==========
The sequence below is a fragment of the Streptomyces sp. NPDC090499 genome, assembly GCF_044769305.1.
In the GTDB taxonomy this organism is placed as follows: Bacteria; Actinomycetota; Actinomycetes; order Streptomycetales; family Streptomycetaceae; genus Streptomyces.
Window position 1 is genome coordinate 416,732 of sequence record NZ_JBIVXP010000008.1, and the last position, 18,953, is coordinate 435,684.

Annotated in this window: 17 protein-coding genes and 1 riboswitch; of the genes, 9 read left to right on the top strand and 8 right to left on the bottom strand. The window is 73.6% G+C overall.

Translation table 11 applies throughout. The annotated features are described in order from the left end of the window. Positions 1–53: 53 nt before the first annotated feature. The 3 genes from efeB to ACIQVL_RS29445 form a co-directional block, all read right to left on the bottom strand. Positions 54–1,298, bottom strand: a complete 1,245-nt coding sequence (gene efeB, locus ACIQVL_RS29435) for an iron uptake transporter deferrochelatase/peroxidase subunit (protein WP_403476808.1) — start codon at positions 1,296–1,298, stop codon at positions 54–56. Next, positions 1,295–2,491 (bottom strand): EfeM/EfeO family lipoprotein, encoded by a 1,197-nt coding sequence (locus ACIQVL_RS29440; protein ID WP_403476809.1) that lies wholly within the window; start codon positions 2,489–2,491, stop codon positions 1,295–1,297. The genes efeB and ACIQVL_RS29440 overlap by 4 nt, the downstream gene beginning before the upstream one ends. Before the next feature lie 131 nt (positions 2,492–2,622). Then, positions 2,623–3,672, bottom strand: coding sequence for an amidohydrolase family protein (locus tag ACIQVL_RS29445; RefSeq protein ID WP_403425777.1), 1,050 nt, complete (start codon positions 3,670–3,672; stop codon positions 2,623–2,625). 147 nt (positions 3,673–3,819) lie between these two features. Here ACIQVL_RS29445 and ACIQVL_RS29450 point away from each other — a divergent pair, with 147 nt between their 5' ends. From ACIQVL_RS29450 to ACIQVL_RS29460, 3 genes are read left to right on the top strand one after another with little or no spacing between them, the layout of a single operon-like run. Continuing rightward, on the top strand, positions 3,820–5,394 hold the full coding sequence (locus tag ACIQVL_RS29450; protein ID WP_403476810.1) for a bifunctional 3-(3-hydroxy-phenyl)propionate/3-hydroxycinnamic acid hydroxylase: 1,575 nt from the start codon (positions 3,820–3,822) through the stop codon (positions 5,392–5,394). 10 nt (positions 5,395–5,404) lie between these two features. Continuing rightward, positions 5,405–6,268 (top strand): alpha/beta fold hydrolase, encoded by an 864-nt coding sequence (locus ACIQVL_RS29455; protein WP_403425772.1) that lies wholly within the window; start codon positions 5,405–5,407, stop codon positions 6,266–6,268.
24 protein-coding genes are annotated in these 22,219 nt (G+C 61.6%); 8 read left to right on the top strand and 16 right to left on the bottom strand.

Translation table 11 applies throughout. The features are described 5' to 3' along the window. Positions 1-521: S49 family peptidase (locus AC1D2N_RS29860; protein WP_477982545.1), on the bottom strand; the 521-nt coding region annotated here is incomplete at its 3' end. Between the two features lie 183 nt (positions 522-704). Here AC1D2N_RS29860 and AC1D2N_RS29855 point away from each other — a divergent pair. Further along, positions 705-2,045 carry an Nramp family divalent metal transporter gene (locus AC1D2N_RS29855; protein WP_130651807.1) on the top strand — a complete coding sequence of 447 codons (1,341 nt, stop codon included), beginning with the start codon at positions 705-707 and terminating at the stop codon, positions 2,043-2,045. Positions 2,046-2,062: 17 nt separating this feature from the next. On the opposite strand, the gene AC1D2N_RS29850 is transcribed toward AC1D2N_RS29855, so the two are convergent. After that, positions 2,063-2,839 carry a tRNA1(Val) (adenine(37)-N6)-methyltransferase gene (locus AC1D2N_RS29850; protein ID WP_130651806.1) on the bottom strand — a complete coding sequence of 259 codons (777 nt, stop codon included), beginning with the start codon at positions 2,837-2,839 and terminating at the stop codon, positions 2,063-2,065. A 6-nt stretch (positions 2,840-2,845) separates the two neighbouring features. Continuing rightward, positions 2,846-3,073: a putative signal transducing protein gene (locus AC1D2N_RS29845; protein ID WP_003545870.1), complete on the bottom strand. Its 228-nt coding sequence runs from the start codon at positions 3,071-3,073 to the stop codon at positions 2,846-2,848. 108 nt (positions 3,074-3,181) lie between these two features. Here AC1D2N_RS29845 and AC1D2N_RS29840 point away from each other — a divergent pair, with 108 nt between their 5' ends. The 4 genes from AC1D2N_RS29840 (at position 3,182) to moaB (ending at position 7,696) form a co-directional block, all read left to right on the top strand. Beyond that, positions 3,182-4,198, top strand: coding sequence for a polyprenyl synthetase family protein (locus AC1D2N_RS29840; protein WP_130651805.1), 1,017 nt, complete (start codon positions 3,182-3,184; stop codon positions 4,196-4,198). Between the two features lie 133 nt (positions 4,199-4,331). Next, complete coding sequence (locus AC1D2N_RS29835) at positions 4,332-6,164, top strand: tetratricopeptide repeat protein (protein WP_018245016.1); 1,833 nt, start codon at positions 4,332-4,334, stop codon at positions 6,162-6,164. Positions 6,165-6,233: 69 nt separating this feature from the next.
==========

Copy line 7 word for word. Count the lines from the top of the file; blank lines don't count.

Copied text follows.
Translation table 11 applies throughout. The features are described 5' to 3' along the window. Positions 1-521: S49 family peptidase (locus AC1D2N_RS29860; protein WP_477982545.1), on the bottom strand; the 521-nt coding region annotated here is incomplete at its 3' end. Between the two features lie 183 nt (positions 522-704). Here AC1D2N_RS29860 and AC1D2N_RS29855 point away from each other — a divergent pair. Further along, positions 705-2,045 carry an Nramp family divalent metal transporter gene (locus AC1D2N_RS29855; protein WP_130651807.1) on the top strand — a complete coding sequence of 447 codons (1,341 nt, stop codon included), beginning with the start codon at positions 705-707 and terminating at the stop codon, positions 2,043-2,045. Positions 2,046-2,062: 17 nt separating this feature from the next. On the opposite strand, the gene AC1D2N_RS29850 is transcribed toward AC1D2N_RS29855, so the two are convergent. After that, positions 2,063-2,839 carry a tRNA1(Val) (adenine(37)-N6)-methyltransferase gene (locus AC1D2N_RS29850; protein ID WP_130651806.1) on the bottom strand — a complete coding sequence of 259 codons (777 nt, stop codon included), beginning with the start codon at positions 2,837-2,839 and terminating at the stop codon, positions 2,063-2,065. A 6-nt stretch (positions 2,840-2,845) separates the two neighbouring features. Continuing rightward, positions 2,846-3,073: a putative signal transducing protein gene (locus AC1D2N_RS29845; protein ID WP_003545870.1), complete on the bottom strand. Its 228-nt coding sequence runs from the start codon at positions 3,071-3,073 to the stop codon at positions 2,846-2,848. 108 nt (positions 3,074-3,181) lie between these two features. Here AC1D2N_RS29845 and AC1D2N_RS29840 point away from each other — a divergent pair, with 108 nt between their 5' ends. The 4 genes from AC1D2N_RS29840 (at position 3,182) to moaB (ending at position 7,696) form a co-directional block, all read left to right on the top strand. Beyond that, positions 3,182-4,198, top strand: coding sequence for a polyprenyl synthetase family protein (locus AC1D2N_RS29840; protein WP_130651805.1), 1,017 nt, complete (start codon positions 3,182-3,184; stop codon positions 4,196-4,198). Between the two features lie 133 nt (positions 4,199-4,331). Next, complete coding sequence (locus AC1D2N_RS29835) at positions 4,332-6,164, top strand: tetratricopeptide repeat protein (protein WP_018245016.1); 1,833 nt, start codon at positions 4,332-4,334, stop codon at positions 6,162-6,164. Positions 6,165-6,233: 69 nt separating this feature from the next.